Sunday, March 10, 2013

Wine in Italy – 252 bottles and counting

An occasional post for wine enthusiasts...

The ONAV course #2
Well, I’ve finished my winetasting course, and have learned heaps about all things wine  - making it, chemical composition, and most importantly, tasting plenty of different wines!  Who would have thought tannins can be found in the skin of a grape (good tannins), the inside of grape pips (bad tannins), the rasp of a grape bunch (bad) as well as oak barrel tannins (good)?
And importantly, I’ve made some new friends, enjoying wine dinners and winery visits with them, and seem to keep bumping into them at the occasional winetasting event – funny about that.

As for the final exam, well, it was postponed on account of traffic nightmares caused by snow. Only problem is, Melanie and I had months ago booked our flight to Morocco specifically for the day after the scheduled exam.  So I’ve missed it, and will have to sit the exam with another class sometime in April….

Winetasting Event - Terre di Toscana (Tuscan Lands)
The first weekend of March is the famous Carnevale of Viareggio.  Instead, I'm at the next-door town of Lido di Camaiore, at Tuscany's pre-eminent annual winetasting event, with 130 wineries in attendance.  Having lived here for almost a year, I've prepared a shortlist of what I want to taste, but am shocked to see it runs to almost 40 wineries!
The tasting is held in a 5 star hotel, and is packed - I learn later that well over 3,000 people attended over the two days.  Winetasting events here are much like those in Australia, except there are less men-with-beards, more women, and everyone is impeccably dressed, apart from me, that is.
The wines:  I taste the SuperTuscan Sassicaia, predictably the table is 4 deep with people doing the same thing, it's wonderful with a super-long finish, but well out of my price range of $150.  Highlights? I taste, enjoy, and intend taking a bottle home somehow, of:

  • Isole e Olena's Cepparello - silky smooth tannins masking a core of pure ripe fruit
  • Felsina's 2 big guns - Riserva Rancia and Fontalloro, both are fruit forward with restrained tannins
  • the organic winery from near Lucca, Tenuta di Valgiano's flagship sangiovese/syrah/merlot blend
  • Grattamacco's flagship Cab Sav, which is young and brooding, and a bottle already awaits me in Australia (thanks Mandy)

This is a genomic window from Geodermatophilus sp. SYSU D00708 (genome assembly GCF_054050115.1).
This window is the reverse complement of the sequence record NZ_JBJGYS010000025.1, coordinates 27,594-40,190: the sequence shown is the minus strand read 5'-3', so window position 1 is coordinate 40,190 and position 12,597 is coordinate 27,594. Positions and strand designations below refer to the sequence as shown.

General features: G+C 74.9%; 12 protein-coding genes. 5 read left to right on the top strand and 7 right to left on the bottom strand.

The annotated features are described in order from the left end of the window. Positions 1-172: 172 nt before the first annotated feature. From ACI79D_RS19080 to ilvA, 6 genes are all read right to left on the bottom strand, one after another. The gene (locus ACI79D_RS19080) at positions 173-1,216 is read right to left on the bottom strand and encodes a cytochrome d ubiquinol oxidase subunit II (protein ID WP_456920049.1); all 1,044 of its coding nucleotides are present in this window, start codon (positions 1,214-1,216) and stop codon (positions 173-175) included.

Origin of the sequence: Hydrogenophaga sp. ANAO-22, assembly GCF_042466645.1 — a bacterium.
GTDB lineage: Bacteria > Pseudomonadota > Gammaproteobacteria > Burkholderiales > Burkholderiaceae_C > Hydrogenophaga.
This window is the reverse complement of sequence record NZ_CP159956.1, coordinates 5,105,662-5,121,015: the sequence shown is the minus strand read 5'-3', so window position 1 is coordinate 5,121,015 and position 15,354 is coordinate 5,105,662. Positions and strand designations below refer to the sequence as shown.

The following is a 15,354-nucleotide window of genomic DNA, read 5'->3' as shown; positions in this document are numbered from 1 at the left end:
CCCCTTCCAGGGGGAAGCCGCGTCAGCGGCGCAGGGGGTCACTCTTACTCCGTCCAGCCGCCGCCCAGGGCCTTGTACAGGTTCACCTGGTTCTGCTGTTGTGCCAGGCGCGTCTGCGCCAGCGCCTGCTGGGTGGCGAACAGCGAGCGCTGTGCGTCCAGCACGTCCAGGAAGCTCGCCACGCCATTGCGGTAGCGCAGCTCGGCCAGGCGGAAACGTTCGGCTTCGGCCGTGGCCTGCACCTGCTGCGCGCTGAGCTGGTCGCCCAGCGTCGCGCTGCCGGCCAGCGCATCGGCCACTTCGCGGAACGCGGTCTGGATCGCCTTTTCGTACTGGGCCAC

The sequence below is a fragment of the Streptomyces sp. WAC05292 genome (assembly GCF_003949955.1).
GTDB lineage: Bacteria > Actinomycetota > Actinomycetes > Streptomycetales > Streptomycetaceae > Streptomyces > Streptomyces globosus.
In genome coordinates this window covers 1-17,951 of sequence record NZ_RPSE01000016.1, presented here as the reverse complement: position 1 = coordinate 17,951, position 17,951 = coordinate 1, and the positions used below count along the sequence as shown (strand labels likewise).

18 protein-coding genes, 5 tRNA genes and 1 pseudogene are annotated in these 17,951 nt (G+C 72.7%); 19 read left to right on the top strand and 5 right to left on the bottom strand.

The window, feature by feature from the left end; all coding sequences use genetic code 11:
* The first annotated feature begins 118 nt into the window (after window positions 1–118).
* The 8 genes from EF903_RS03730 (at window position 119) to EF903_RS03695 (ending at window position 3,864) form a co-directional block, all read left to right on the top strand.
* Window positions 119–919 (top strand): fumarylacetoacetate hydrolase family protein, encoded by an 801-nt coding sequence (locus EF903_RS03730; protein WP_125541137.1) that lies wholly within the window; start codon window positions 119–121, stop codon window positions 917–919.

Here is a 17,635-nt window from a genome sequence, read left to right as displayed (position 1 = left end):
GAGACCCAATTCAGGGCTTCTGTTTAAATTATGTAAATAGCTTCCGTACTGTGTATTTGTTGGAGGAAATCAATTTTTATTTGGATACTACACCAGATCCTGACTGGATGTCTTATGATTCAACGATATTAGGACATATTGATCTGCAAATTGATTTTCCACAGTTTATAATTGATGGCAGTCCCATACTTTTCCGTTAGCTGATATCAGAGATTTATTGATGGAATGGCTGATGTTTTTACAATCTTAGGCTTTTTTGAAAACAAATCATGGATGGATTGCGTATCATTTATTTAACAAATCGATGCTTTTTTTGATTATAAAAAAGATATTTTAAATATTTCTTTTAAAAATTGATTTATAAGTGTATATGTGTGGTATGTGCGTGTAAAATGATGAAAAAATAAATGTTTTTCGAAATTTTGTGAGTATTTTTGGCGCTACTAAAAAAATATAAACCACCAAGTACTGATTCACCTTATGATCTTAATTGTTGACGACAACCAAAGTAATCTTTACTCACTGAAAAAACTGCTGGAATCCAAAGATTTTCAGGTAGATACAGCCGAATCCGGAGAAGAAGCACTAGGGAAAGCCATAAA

• Tiezzi's Brunello di Montalcino - the standard bottle, not the reserve, is a good compromise between traditional and modern - and more importantly, delicious drinking.

Vino di casa - What we're drinking at home.... 
Winter has been cold, at times rainy or even snowy - perfect red wine drinking weather – I’ll raise a toast to that!  And so we’ve been raiding the mysteriously growing cellar in our living room.  We’ve enjoyed:

  • plenty of Chianti Classicos, including our favourite Castellare, as well as the occasional,
  • Cab Sav, which never fails to remind me of Australia,
  • Rosso di Montalcino, always good drinking
  • Brunello di Montalcino, usually to accompany a special meaone of Melanie’s special slowcooked meals
  • quality sangiovese/cabernet blend, sometimes called SuperTuscans, when done well is a great marriage between old world and new world.

Castellare di Castellina
Chianti Classico 2010  13.5%
10 euros per bottle

80% sangiovese grapes, remainder canaiolo and colorino, grown in the classic region of Chianti..  In the glass, it's a ruby red and quite transparent.  On the nose is cherry, violet and maybe cinnamon. The palate is savoury, with red fruits hiding undr the surface, and well dosed with acid - this will improve with a couple more years.  It's a tad austere without food, but delivers handsomely with a bowl of pasta.


 .....and Something Better
Tassi 2007 Brunello di Montalcino
19 euros (on sale at local supermarket)

Friends are over for dinner, Paolo is from Lucca, Stella is Taiwanese and Melanie has made her already legendary rabbit cacciatore, slowcooked for 4 hours.  Tonight, to reflect the international nature of our dinner, we’re serving it with my trademark mashed potatoes.  Which means it’s time for the big guns – Brunello.

In the glass, it's ruby red but more opaque than other Brunellos, hinting at a more modern, fuller bodied style. The nose shows some ripe black fruit, floral tones, vanilla and some spice, cloves perhaps. Tasting is all about structure - the tannins are there, but fine and elegant, as are the red fruits for balance, there is a touch of sweetness there, rounding out the acid.  Overall it's silky, elegant and easy to drink, with a long finish. Bingo!

* 252 bottles and counting.... is the number we've consumed at home (excluding restaurants) since arriving on 12 April 2012

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